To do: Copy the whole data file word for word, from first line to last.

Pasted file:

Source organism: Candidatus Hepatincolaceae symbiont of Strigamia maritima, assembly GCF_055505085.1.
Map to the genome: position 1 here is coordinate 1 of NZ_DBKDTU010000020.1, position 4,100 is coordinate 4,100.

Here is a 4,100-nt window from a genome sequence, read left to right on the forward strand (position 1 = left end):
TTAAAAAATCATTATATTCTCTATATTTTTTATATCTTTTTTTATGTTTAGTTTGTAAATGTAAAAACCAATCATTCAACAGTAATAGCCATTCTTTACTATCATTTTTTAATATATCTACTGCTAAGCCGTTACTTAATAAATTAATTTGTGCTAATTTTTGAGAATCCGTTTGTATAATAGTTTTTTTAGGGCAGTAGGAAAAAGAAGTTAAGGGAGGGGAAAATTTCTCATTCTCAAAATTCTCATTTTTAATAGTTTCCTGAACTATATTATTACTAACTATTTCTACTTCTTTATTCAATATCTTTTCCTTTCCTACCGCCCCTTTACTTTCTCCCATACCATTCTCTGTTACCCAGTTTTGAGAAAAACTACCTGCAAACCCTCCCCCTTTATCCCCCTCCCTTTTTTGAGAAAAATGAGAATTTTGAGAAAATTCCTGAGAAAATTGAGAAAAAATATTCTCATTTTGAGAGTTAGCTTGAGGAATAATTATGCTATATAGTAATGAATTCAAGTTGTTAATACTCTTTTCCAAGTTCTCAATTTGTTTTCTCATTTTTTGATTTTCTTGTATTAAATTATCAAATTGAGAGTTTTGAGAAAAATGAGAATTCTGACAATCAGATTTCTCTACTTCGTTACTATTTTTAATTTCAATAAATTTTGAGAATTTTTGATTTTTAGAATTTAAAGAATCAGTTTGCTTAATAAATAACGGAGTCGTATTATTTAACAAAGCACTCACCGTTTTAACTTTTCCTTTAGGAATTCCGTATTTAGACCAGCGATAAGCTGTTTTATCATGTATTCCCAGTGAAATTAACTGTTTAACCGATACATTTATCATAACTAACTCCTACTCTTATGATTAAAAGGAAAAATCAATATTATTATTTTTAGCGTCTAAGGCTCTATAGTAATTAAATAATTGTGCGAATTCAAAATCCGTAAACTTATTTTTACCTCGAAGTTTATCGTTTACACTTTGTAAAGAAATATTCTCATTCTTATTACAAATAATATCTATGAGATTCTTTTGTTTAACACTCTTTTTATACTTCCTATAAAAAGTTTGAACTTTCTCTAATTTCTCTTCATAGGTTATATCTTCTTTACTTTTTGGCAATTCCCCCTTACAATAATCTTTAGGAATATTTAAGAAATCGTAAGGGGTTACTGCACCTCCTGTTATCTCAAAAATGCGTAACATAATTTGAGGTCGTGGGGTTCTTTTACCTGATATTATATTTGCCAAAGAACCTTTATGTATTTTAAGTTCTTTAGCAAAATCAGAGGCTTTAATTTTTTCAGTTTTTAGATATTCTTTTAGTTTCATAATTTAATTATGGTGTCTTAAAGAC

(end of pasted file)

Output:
Source organism: Candidatus Hepatincolaceae symbiont of Strigamia maritima, assembly GCF_055505085.1.
Map to the genome: position 1 here is coordinate 1 of NZ_DBKDTU010000020.1, position 4,100 is coordinate 4,100.

Here is a 4,100-nt window from a genome sequence, read left to right on the forward strand (position 1 = left end):
TTAAAAAATCATTATATTCTCTATATTTTTTATATCTTTTTTTATGTTTAGTTTGTAAATGTAAAAACCAATCATTCAACAGTAATAGCCATTCTTTACTATCATTTTTTAATATATCTACTGCTAAGCCGTTACTTAATAAATTAATTTGTGCTAATTTTTGAGAATCCGTTTGTATAATAGTTTTTTTAGGGCAGTAGGAAAAAGAAGTTAAGGGAGGGGAAAATTTCTCATTCTCAAAATTCTCATTTTTAATAGTTTCCTGAACTATATTATTACTAACTATTTCTACTTCTTTATTCAATATCTTTTCCTTTCCTACCGCCCCTTTACTTTCTCCCATACCATTCTCTGTTACCCAGTTTTGAGAAAAACTACCTGCAAACCCTCCCCCTTTATCCCCCTCCCTTTTTTGAGAAAAATGAGAATTTTGAGAAAATTCCTGAGAAAATTGAGAAAAAATATTCTCATTTTGAGAGTTAGCTTGAGGAATAATTATGCTATATAGTAATGAATTCAAGTTGTTAATACTCTTTTCCAAGTTCTCAATTTGTTTTCTCATTTTTTGATTTTCTTGTATTAAATTATCAAATTGAGAGTTTTGAGAAAAATGAGAATTCTGACAATCAGATTTCTCTACTTCGTTACTATTTTTAATTTCAATAAATTTTGAGAATTTTTGATTTTTAGAATTTAAAGAATCAGTTTGCTTAATAAATAACGGAGTCGTATTATTTAACAAAGCACTCACCGTTTTAACTTTTCCTTTAGGAATTCCGTATTTAGACCAGCGATAAGCTGTTTTATCATGTATTCCCAGTGAAATTAACTGTTTAACCGATACATTTATCATAACTAACTCCTACTCTTATGATTAAAAGGAAAAATCAATATTATTATTTTTAGCGTCTAAGGCTCTATAGTAATTAAATAATTGTGCGAATTCAAAATCCGTAAACTTATTTTTACCTCGAAGTTTATCGTTTACACTTTGTAAAGAAATATTCTCATTCTTATTACAAATAATATCTATGAGATTCTTTTGTTTAACACTCTTTTTATACTTCCTATAAAAAGTTTGAACTTTCTCTAATTTCTCTTCATAGGTTATATCTTCTTTACTTTTTGGCAATTCCCCCTTACAATAATCTTTAGGAATATTTAAGAAATCGTAAGGGGTTACTGCACCTCCTGTTATCTCAAAAATGCGTAACATAATTTGAGGTCGTGGGGTTCTTTTACCTGATATTATATTTGCCAAAGAACCTTTATGTATTTTAAGTTCTTTAGCAAAATCAGAGGCTTTAATTTTTTCAGTTTTTAGATATTCTTTTAGTTTCATAATTTAATTATGGTGTCTTAAAGAC